the tests can all run without manual intervention
Mohammad Hamdy Ghanem
@VBAndCs
I ran them all after every change. I will debug into some of them to see why things fail.
CyrusNajmabadi
@CyrusNajmabadi
...
i mean, you're proving the point :)
Mohammad Hamdy Ghanem
@VBAndCs
This helps me while updating the generator.
CyrusNajmabadi
@CyrusNajmabadi
you're picking a lossy testing strategy that requires you to have to debug in to figure out what went wrong when it fails.
let's step back.
i get yoru goal here. you want to be able to updat ethe generator, but not have to deal with lots of fallout when somethign changes
however the hashing approach does not provide that. indeed, it's worse. because any slight changes in input produces a new hash.
Mohammad Hamdy Ghanem
@VBAndCs
yes
CyrusNajmabadi
@CyrusNajmabadi
so... it doesn't meet that goal. and it actually costs you more because you can't do anything with the assertion failure. you have to then go in and debug it all and try to figure out if you have a bug, or if you need to update the test.
so. to meet your goal, what would be better would be to send your code not through a hashing step, but through a normalization step.
where your 'normalization' ensures that two strings with cosmetic differences (as defined by you) are treated the same
Mohammad Hamdy Ghanem
@VBAndCs
I can watch the output while debugging. See no issue here. This is much faster that parsing the syntax tree of the output and write long code to check nodes.
CyrusNajmabadi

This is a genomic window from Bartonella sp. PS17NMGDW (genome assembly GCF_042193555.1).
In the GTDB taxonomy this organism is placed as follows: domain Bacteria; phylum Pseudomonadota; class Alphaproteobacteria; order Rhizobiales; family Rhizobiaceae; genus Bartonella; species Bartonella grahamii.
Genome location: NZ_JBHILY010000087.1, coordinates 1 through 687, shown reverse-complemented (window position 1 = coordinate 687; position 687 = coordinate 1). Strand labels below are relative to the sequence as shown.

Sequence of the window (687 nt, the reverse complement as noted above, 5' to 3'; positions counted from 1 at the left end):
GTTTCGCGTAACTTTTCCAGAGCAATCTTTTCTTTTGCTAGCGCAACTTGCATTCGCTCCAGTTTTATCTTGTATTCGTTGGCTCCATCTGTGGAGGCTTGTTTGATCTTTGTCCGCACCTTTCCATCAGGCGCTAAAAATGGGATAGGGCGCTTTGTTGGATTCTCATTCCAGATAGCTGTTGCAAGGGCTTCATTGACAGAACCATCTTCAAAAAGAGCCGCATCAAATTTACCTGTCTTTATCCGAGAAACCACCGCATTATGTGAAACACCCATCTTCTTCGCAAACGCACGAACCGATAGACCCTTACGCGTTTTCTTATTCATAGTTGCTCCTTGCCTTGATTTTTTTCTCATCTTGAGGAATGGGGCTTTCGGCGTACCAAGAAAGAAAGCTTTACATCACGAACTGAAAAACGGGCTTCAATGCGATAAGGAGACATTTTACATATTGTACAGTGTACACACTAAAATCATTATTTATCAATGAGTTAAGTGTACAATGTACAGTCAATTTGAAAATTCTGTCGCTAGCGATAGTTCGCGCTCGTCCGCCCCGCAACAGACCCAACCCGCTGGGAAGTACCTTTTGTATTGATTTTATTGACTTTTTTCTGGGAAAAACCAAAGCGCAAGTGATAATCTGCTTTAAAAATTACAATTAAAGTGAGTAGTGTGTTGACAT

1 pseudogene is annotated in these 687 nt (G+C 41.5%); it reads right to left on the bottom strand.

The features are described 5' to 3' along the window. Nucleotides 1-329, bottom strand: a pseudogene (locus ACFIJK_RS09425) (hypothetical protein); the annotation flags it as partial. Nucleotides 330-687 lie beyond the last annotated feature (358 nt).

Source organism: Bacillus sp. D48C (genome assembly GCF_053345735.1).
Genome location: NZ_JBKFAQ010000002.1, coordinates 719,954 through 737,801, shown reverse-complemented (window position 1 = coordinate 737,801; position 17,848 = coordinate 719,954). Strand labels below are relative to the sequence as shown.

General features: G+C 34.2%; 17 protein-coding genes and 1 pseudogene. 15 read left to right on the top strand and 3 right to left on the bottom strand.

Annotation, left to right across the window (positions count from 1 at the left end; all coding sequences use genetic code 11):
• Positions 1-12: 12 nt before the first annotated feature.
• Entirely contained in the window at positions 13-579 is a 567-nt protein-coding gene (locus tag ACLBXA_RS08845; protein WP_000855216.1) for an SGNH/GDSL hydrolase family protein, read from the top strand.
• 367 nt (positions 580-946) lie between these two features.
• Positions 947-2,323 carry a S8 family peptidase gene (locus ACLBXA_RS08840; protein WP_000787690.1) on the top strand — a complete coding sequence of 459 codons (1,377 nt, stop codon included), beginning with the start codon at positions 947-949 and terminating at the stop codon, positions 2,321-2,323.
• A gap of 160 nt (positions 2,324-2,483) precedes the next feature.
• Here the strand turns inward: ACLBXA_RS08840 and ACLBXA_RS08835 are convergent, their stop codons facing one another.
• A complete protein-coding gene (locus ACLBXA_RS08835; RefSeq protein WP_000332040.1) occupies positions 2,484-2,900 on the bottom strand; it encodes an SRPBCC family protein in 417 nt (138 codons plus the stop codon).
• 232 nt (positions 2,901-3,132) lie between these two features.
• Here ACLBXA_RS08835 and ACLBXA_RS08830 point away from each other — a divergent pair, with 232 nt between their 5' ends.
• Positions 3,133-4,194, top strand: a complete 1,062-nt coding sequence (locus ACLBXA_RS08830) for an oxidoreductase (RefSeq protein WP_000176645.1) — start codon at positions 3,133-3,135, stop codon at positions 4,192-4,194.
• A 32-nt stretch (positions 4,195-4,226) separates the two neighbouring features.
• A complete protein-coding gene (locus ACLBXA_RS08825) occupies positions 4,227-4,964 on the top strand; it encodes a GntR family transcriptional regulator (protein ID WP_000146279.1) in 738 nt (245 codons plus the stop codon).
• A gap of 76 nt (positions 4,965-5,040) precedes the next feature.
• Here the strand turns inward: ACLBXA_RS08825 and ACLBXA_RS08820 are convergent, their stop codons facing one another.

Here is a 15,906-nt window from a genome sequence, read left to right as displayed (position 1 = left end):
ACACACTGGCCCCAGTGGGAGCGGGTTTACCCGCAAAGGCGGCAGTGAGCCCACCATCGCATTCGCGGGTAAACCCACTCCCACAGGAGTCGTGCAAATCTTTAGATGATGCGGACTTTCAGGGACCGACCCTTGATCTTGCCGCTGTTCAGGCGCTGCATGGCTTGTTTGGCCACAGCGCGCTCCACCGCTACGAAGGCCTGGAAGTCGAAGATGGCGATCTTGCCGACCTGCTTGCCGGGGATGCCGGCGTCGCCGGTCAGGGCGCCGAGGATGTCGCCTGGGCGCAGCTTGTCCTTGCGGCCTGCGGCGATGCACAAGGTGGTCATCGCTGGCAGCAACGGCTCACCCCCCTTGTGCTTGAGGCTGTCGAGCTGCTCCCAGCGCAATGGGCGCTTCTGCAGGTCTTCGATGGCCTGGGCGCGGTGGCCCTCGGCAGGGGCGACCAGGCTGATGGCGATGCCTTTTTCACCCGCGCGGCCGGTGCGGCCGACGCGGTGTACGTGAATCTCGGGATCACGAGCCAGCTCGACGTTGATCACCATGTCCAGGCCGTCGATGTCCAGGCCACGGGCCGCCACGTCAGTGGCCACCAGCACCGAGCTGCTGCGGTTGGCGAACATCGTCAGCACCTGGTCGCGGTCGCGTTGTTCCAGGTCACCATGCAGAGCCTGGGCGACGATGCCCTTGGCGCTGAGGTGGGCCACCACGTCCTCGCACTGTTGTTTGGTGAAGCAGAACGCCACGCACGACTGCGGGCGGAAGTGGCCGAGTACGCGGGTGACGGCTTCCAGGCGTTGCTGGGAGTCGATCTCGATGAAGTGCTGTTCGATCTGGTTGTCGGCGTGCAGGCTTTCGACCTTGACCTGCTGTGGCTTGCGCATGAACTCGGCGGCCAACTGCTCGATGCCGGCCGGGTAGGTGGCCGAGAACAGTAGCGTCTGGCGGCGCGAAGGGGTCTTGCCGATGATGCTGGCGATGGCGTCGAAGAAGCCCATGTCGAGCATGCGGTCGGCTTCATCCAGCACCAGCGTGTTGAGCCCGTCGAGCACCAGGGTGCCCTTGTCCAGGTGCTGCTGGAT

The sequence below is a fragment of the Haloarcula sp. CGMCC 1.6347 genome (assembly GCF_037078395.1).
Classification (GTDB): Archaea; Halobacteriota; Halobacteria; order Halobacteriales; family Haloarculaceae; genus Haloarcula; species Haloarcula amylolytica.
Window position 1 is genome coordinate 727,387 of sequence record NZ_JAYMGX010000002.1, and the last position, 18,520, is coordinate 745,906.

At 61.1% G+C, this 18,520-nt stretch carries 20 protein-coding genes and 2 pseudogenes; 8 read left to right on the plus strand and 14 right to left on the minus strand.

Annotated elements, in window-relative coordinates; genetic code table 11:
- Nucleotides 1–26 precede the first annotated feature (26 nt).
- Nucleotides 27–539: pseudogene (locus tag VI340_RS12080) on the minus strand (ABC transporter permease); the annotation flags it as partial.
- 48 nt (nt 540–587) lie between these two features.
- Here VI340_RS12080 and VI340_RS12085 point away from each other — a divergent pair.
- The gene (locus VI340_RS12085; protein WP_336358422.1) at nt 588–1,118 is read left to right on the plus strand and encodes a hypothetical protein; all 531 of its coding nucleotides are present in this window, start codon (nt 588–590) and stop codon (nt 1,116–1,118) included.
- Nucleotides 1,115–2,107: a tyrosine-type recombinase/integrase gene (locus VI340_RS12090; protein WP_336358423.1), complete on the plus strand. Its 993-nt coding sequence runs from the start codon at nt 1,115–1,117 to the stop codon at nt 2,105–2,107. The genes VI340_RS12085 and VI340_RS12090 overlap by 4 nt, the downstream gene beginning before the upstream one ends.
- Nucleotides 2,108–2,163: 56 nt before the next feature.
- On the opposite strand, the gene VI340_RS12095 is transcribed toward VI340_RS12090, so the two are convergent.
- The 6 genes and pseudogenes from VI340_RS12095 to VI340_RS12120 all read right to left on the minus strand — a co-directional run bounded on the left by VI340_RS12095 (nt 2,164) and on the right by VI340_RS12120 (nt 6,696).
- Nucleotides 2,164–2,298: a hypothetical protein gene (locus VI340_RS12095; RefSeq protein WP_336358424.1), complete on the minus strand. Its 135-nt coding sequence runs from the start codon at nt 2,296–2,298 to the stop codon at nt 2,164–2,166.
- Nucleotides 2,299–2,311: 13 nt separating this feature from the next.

@CyrusNajmabadi
then, if you update your generator, and you only make a cosmetic difference, your test doesn't fail.
My point is... if you do this, you don't need to watch anything in teh first place :)
your tests either pass, and everything is good. or they fail, and you know why.
This is much faster
in one case you hae to do work. in the other, the test harness does the work (likely in <1ms or 1mu-s per test) :)
Stephen A. Imhoff
@Clockwork-Muse

I can watch the output while debugging.

This is antithetical to good testing output. Your test report should clearly say "this specific thing is unexpected". For one thing, this enables compile/test runs on targets you can't interactively debug (for example, you can legally only develop code for a Mac on a Mac - I don't want to buy one if I can help it, so github actions for me)

Mohammad Hamdy Ghanem
@VBAndCs
I use tests as a helper tool not a goal. It did helped like this in this project. If I ran into troubles I will modify them as needed. Thanks.
CyrusNajmabadi
@CyrusNajmabadi
I use tests as a helper tool not a goal
Sure. the general point here is that there are more effective ways to use them (in terms of spending less time to get more value out of htem).